For over 20 years, I have supported the campaign to close the School of the Americas in south Georgia. All the while, there was this other military academy of torture that was even worse, that was probably the source of much of SOA's curriculum and that I had never even heard of. The author of this article, himself a "graduate" of the SERE, surmises that military interrogators would think something along the lines of "I survived waterboarding, so it's OK to do it to this guy". Well, I remember a top Pentagon / DOD official actually articulating that argument, with no apparent recognition of the essential sickness of what he was saying.
The thing is, both SERE and SOA, and also the "hazing" in military academies (not just in the US, despite what David Morris thinks - there is an ongoing scandal in the British Armed forces involving suspicious deaths of young recruits in training) are symptoms of the whole military culture that allows them to happen. That is not going to change by closing the schools, by presidential edict or by legislation. Not that I know how it can be changed. I thought bringing women into the military might help, over 30 years ago when I still had my idealism, but that theory has been quashed by the evidence at Abu Ghraib.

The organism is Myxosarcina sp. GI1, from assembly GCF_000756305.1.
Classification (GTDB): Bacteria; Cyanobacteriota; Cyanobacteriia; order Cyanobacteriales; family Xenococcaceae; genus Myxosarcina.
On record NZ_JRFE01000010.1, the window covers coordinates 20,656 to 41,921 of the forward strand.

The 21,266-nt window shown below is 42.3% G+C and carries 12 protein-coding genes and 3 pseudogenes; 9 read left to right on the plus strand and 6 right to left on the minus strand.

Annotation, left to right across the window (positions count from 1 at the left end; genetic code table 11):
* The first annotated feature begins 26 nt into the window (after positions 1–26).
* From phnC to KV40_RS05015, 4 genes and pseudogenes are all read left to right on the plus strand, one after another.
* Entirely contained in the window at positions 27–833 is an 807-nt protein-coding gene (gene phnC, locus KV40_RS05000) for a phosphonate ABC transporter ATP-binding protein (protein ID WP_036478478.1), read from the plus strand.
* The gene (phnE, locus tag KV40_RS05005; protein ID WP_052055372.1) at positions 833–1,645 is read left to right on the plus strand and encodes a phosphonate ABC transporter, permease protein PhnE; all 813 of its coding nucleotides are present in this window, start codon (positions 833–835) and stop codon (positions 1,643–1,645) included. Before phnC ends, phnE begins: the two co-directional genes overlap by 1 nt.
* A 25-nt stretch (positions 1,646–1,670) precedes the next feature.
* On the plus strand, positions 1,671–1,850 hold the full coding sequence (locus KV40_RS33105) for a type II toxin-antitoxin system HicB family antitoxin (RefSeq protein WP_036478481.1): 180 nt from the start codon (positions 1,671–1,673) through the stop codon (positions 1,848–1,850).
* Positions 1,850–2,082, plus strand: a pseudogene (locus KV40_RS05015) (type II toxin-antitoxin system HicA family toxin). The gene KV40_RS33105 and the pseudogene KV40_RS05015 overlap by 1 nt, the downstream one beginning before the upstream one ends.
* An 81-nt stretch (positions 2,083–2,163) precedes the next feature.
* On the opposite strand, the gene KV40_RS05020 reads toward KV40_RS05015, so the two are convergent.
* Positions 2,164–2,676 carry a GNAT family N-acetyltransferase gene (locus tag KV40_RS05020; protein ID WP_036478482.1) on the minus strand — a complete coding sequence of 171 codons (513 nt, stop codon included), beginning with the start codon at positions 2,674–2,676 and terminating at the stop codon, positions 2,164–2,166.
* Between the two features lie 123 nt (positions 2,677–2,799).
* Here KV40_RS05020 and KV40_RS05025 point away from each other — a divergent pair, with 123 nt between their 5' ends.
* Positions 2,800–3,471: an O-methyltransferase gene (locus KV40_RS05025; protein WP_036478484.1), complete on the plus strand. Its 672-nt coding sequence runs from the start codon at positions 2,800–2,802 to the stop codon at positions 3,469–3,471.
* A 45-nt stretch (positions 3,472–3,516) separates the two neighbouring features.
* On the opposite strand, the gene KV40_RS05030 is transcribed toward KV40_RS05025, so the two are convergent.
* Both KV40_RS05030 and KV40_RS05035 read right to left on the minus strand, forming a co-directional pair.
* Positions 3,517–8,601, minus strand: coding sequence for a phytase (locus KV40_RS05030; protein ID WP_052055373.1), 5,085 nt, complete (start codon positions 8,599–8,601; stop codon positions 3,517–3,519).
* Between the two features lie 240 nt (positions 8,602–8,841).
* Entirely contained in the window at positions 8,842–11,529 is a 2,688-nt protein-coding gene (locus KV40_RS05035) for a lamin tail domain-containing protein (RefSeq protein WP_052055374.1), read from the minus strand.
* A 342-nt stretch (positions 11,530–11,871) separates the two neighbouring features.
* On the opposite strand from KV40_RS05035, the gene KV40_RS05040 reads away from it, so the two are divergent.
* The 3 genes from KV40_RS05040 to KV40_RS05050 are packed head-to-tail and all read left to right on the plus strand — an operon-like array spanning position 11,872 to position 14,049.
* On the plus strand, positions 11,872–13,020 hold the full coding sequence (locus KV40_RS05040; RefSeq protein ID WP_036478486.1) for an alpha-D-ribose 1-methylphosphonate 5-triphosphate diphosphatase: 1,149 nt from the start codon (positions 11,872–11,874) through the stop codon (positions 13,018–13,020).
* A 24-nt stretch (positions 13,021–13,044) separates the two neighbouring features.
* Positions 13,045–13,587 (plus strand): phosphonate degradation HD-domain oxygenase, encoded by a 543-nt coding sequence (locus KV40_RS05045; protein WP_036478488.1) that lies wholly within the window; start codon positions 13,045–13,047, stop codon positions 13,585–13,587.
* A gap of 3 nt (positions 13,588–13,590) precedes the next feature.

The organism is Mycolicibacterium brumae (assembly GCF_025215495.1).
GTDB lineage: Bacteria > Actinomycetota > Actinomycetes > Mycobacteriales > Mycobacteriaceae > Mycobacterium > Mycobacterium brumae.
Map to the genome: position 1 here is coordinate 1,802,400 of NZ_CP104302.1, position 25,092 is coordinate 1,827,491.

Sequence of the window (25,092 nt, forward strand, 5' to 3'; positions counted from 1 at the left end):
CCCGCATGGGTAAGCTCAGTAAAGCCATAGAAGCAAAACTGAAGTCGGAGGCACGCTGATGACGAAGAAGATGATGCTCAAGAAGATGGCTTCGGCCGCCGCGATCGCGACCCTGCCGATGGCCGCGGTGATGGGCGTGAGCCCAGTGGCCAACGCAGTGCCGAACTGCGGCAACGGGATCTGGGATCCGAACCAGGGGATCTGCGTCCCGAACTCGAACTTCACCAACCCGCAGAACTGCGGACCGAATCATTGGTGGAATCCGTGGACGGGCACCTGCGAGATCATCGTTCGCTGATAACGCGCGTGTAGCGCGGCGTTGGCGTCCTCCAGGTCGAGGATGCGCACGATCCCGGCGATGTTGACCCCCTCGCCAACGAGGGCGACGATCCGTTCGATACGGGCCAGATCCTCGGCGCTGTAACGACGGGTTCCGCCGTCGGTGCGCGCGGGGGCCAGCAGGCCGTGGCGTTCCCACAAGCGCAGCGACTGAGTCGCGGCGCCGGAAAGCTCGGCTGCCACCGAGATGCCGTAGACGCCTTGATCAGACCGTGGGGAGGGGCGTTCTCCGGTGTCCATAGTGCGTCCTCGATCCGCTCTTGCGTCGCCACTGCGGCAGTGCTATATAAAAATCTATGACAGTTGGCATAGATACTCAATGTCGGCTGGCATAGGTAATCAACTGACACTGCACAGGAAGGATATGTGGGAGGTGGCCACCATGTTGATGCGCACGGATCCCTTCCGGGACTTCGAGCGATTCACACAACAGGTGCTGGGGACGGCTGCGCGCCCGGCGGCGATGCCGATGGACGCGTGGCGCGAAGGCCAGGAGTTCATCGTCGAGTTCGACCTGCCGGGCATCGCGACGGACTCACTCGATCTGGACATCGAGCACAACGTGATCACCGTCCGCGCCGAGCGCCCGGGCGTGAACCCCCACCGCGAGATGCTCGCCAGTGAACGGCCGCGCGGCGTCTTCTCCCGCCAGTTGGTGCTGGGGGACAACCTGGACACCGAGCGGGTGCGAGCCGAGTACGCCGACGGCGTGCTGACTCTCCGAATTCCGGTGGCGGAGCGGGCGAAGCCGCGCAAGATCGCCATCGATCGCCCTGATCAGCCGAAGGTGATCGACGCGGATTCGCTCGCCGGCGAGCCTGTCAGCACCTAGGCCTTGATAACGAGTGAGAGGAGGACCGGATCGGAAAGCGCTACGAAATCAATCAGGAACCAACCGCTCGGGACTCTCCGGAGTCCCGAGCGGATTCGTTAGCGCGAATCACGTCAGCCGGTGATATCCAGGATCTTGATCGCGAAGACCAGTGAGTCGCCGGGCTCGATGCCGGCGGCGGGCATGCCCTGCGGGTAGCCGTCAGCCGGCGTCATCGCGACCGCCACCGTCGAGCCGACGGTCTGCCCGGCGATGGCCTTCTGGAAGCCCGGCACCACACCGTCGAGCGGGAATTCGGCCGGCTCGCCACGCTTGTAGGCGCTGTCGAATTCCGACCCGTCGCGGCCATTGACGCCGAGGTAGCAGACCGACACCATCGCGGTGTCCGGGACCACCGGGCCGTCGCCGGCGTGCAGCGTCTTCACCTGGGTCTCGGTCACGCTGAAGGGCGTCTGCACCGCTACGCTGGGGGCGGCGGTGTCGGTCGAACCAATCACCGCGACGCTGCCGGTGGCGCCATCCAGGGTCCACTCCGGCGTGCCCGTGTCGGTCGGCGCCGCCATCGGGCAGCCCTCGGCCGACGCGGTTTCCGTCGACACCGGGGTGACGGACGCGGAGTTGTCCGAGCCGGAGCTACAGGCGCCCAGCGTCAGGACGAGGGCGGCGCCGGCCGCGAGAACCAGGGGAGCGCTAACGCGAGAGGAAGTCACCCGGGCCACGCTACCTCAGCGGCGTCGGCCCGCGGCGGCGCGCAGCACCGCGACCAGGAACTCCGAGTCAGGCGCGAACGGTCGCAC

31 January 2009
18 January 2009
Andrew Rawnsley of the Observer has a great comment piece decrying the easy cynicism of the pessimists about the upcoming Obama presidency. There are even some who glibly claim that they're sure to be disappointed by his inaugural address, what with his overblown reputation for oratory and all. Although, I read somewhere else, and it's more convincing, that all he really needs to do in the current feverish and desperate climate is step up to the microphone and sneeze and the speech will be acclaimed in history. So, who you gonna believe. Rawnsley identifies one definite strength that the Obama team can use, quoted in the title above, and attributed to an unnamed official in the Brown government.
Posted by Debra Keefer Ramage at 15:48
Posted by Debra Keefer Ramage at 15:47
17 January 2009
Andrew Wyeth died yesterday at the age of 91. Revered and reviled in almost equal measures, there was a time when the controversy of Andrew Wyeth's art was the biggest thing there was in American art, and some of his paintings, particulary "Christina's World" have become icons of the American image. But I reckon that somewhere under the huckster, the hen-pecked husband rescued by a woman from a domineering father, the rock-ribbed Pennsylvania Republican, the remote and fastidious realist, what we really had was a Zen master with an inherited gift. At least that's what I think when I see a painting like this one.
Posted by Debra Keefer Ramage at 00:07